Yesterday, veteran NFL official, Bill Leavy, admitted to making a couple of mistakes in the 4th quarterback of Super Bowl XL between the Pittsburgh Steelers and Seattle Seahawks.
He didn't specify what the two blown calls were, but I'm guessing one of them was the crucial holding penalty called on tackle Sean Locklear early in the 4th quarter after it looked like the Seahawks would have 1st and goal from the 1 yard-line.
Seattle was pushed back, instead, and a few plays later, Ike Taylor intercepted Hasselback and Pittsburgh put the game away on the famous Antwaan Randle El option pass to Hines Ward.
That call on Locklear wasn't an obvious bad call. Maybe I'm just looking at things with black and gold colored glasses, but I could see Locklear being penalized for holding on the play. Clark Haggans appeared to have him beaten for a potential sack and it looked like Locklear had a hold of the jersey up around the shoulder pad. I mean, it's not like Leavy knew that Seattle was going to complete a pass down to the one on the play. He thought he saw holding and decided to throw the flag.
Nevertheless, the two "kicked" calls will give the Seattle whiners even more fuel for their 5-year old fire.
The Seattle Seahawks, and their fans, are the biggest whiners in the history of sports. Before Super Bowl XL, I didn't even know they had any fans at all, but ever since that day, they've been the "Shoulda been champions."
And even though Leavy said his mistakes occurred in the 4th quarter, I know fans will point out the offensive pass-interference call on Darrell Jackson early in the game that took away a Seahawks' touchdown pass. Well, before you do that, just remember that the head of officials said that if Jackson wasn't called for pushing off of Chris Hope on that play, the official in-question would have been reprimanded.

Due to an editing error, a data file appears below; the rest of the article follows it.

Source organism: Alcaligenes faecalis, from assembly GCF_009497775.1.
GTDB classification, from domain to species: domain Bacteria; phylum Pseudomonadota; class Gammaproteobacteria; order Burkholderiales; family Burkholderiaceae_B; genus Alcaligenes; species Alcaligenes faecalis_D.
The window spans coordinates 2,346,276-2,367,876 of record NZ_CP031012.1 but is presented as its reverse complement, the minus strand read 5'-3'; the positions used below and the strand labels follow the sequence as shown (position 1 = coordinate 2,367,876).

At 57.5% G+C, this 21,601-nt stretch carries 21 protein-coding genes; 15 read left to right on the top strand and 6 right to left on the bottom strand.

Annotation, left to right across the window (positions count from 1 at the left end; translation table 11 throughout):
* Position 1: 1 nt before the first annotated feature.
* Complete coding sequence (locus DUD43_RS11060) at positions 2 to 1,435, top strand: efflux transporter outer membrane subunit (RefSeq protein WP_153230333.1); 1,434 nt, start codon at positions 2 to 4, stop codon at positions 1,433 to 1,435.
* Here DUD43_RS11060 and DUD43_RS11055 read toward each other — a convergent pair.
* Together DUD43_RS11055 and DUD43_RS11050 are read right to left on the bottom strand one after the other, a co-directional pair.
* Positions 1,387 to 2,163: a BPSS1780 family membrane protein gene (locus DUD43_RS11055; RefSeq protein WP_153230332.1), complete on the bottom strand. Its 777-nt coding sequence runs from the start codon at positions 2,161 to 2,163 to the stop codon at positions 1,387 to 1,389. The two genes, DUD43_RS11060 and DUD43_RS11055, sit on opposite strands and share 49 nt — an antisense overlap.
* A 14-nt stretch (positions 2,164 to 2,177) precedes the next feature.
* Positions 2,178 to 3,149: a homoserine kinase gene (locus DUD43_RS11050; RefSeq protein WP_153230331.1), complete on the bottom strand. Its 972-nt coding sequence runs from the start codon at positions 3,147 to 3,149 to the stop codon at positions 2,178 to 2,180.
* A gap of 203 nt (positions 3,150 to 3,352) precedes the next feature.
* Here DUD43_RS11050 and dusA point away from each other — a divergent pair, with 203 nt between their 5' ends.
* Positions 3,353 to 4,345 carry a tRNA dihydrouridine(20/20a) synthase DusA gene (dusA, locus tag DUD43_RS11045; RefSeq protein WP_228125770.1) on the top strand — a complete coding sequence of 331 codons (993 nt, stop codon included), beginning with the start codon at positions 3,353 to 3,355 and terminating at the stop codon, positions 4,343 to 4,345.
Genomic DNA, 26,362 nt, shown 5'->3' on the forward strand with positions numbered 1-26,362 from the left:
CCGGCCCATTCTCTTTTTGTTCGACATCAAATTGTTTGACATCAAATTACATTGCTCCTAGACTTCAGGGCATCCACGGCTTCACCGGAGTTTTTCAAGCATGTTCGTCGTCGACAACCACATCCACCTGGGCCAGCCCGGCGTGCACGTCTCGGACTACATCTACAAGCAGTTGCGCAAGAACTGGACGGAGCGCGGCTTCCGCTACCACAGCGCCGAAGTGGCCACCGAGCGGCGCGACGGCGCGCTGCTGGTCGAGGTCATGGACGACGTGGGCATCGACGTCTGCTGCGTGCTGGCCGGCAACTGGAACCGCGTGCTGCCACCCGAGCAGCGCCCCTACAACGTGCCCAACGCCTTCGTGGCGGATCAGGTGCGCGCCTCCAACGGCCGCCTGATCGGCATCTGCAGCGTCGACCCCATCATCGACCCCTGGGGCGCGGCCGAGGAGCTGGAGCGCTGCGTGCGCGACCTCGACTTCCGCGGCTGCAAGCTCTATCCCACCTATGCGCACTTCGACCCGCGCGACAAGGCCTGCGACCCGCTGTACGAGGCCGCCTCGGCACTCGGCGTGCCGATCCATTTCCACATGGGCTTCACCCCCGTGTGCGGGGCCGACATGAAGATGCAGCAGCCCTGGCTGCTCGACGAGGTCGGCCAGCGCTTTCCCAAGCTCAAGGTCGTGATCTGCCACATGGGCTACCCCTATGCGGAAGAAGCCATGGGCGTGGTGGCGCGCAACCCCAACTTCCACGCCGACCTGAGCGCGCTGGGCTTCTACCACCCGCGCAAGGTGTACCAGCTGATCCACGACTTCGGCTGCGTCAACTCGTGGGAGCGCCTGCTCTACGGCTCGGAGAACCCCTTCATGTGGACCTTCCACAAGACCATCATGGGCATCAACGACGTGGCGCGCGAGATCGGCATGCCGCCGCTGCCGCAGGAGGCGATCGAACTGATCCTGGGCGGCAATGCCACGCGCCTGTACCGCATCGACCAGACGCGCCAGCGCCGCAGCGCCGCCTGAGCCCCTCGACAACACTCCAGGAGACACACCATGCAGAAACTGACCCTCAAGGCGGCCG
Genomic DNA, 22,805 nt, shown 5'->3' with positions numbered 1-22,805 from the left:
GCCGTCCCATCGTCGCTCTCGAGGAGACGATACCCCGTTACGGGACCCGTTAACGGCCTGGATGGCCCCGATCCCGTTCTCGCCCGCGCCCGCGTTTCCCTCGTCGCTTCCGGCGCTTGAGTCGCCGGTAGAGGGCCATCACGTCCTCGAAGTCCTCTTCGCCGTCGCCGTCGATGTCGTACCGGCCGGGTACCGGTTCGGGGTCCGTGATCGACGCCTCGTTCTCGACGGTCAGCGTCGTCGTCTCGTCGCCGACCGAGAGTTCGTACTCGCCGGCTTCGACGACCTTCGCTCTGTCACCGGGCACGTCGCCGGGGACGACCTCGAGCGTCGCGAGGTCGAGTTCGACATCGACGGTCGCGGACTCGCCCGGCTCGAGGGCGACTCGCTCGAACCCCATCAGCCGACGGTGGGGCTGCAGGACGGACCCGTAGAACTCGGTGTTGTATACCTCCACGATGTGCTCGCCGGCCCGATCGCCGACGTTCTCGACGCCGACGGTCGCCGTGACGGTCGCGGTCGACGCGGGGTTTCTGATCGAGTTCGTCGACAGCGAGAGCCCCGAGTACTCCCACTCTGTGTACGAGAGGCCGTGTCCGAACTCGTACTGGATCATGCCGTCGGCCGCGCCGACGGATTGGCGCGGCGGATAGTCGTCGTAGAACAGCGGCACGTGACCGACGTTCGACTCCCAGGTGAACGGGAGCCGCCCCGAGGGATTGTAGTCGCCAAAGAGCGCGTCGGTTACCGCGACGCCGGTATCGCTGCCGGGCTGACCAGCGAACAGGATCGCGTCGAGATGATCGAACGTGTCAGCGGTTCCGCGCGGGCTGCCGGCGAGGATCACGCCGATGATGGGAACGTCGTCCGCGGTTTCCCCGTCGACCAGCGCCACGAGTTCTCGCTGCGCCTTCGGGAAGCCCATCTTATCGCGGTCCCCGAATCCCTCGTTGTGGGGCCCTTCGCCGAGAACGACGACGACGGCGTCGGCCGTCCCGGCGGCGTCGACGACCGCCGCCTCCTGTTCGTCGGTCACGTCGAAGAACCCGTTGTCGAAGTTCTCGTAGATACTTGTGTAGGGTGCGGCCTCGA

Another play the "Shoulda been champions" like to cry about is Ben Roethlisberger's touchdown dive in the second quarter. They say the ball never crossed the plain and it "shoulda" been 4th down. Well, the play was called a touchdown on the field and there wasn't enough evidence to overturn the call. It's not like it was blatantly obvious that it "shoulda" been overturned. And aren't there photographs out there that support the officials call that the ball did cross the plain? I believe I've heard that.
A forgotten mistake by the officials that nobody ever talks about was the obvious fumble by Seahawks' tight end Jerramy Stevens in the 2nd quarter. Even Al Michaels commented that it looked like Stevens fumbled on the play but the officials blew the whistle just as the Steelers were about to recover the ball. Seahawks fans don't like to mention that because it doesn't fit well with their theory that the officials handed the Steelers the game.
The bottomline is there were no glaring mistakes by the officials that day.
If you want to talk about glaring mistakes by the officials, what about that Colts game just a few weeks prior? The reversal on the Troy Polamalu interception was one of the biggest officiating mistakes in the history of the league. And how about Randle El getting mugged on a deep pass earlier in the game and no penalty being called?
Great teams overcome stuff like that.
The Seahawks, and their fans, can whine and cry about the calls that went against them, but there are three reasons why they didn't win that day:
1) 3rd and 28. Their defense didn't do the job on that play and allowed Roethlisberger to keep the drive alive. Had they stopped them there, there would be no disputed Roethlisberger touchdown to cry about. Are the officials to blame for 3rd and 28, too? Just wondering.
2) Willie Parker's 75 yard touchdown run early in the second half. The hole was big enough to drive a truck through. Parker wasn't even touched on the play. Were the officials to blame there? I would like to know.
3) Antwaan Randle El's touchdown pass that put the game away. Everyone could see the wide receiver option pass developing from a mile a way. Everyone, that is, except the Seattle secondary. Were the officials supposed to cover Hines Ward on that play? Just wondering.
Seahawks fans, nothing any referee can say 4plus years later is going to change the fact that your team wasn't worthy of that title.
You can keep on crying, but I'm having a hard time hearing you over the Super Bowl parades. Maybe you can post a message about it, but the glare on my screen from all that Super Bowl silver will prevent me from seeing it.
Try as you might, you'll never be able to take Super Bowl XL away from Steeler Nation.
Always and forever, Super Bowl XL champions!